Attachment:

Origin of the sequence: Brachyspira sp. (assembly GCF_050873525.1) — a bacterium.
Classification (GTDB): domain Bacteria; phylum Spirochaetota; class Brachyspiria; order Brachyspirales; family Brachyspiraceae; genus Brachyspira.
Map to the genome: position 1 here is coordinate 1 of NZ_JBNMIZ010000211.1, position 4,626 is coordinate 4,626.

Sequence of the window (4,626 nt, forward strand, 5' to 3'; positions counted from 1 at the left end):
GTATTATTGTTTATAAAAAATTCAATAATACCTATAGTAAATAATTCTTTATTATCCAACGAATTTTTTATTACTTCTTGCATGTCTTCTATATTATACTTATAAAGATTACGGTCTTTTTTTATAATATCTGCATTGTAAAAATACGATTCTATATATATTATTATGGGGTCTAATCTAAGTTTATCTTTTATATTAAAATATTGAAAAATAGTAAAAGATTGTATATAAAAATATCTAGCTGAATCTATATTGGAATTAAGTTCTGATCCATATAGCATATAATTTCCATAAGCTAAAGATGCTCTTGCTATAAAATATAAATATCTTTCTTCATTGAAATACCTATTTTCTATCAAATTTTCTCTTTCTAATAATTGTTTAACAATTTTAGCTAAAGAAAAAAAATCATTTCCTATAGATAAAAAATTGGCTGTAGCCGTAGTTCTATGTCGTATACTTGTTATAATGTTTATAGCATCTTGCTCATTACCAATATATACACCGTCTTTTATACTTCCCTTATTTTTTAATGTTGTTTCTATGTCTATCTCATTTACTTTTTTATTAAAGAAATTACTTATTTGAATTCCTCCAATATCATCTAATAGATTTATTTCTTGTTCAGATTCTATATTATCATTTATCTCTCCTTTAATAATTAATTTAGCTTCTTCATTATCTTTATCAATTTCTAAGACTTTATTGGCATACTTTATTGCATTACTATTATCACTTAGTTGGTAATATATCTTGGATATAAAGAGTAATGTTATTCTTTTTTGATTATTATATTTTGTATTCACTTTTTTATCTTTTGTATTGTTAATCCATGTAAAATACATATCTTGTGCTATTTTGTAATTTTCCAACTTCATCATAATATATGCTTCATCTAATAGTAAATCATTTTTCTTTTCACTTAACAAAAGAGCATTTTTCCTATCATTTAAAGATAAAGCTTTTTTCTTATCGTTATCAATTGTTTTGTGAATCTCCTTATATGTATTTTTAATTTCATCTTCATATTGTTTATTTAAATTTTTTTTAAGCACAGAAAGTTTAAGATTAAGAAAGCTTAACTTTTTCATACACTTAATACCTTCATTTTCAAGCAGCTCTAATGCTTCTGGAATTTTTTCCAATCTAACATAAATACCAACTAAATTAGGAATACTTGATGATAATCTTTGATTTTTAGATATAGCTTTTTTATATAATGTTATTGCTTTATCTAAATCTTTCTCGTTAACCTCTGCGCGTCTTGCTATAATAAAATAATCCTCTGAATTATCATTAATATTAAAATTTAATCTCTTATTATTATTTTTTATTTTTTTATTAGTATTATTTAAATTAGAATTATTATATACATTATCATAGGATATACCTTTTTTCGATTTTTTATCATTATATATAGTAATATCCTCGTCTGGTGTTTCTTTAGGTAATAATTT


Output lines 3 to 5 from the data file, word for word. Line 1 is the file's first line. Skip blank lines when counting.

Map to the genome: position 1 here is coordinate 1 of NZ_JBNMIZ010000211.1, position 4,626 is coordinate 4,626.

Sequence of the window (4,626 nt, forward strand, 5' to 3'; positions counted from 1 at the left end):
GTATTATTGTTTATAAAAAATTCAATAATACCTATAGTAAATAATTCTTTATTATCCAACGAATTTTTTATTACTTCTTGCATGTCTTCTATATTATACTTATAAAGATTACGGTCTTTTTTTATAATATCTGCATTGTAAAAATACGATTCTATATATATTATTATGGGGTCTAATCTAAGTTTATCTTTTATATTAAAATATTGAAAAATAGTAAAAGATTGTATATAAAAATATCTAGCTGAATCTATATTGGAATTAAGTTCTGATCCATATAGCATATAATTTCCATAAGCTAAAGATGCTCTTGCTATAAAATATAAATATCTTTCTTCATTGAAATACCTATTTTCTATCAAATTTTCTCTTTCTAATAATTGTTTAACAATTTTAGCTAAAGAAAAAAAATCATTTCCTATAGATAAAAAATTGGCTGTAGCCGTAGTTCTATGTCGTATACTTGTTATAATGTTTATAGCATCTTGCTCATTACCAATATATACACCGTCTTTTATACTTCCCTTATTTTTTAATGTTGTTTCTATGTCTATCTCATTTACTTTTTTATTAAAGAAATTACTTATTTGAATTCCTCCAATATCATCTAATAGATTTATTTCTTGTTCAGATTCTATATTATCATTTATCTCTCCTTTAATAATTAATTTAGCTTCTTCATTATCTTTATCAATTTCTAAGACTTTATTGGCATACTTTATTGCATTACTATTATCACTTAGTTGGTAATATATCTTGGATATAAAGAGTAATGTTATTCTTTTTTGATTATTATATTTTGTATTCACTTTTTTATCTTTTGTATTGTTAATCCATGTAAAATACATATCTTGTGCTATTTTGTAATTTTCCAACTTCATCATAATATATGCTTCATCTAATAGTAAATCATTTTTCTTTTCACTTAACAAAAGAGCATTTTTCCTATCATTTAAAGATAAAGCTTTTTTCTTATCGTTATCAATTGTTTTGTGAATCTCCTTATATGTATTTTTAATTTCATCTTCATATTGTTTATTTAAATTTTTTTTAAGCACAGAAAGTTTAAGATTAAGAAAGCTTAACTTTTTCATACACTTAATACCTTCATTTTCAAGCAGCTCTAATGCTTCTGGAATTTTTTCCAATCTAACATAAATACCAACTAAATTAGGAATACTTGATGATAATCTTTGATTTTTAGATATAGCTTTTTTATATAATGTTATTGCTTTATCTAAATCTTTCTCGTTAACCTCTGCGCGTCTTGCTATAATAAAATAATCCTCTGAATTATCATTAATATTAAAATTTAATCTCTTATTATTATTTTTTATTTTTTTATTAGTATTATTTAAATTAGAATTATTATATACATTATCATAGGATATACCTTTTTTCGATTTTTTATCATTATATATAGTAATATCCTCGTCTGGTGTTTCTTTAGGTAATAATTT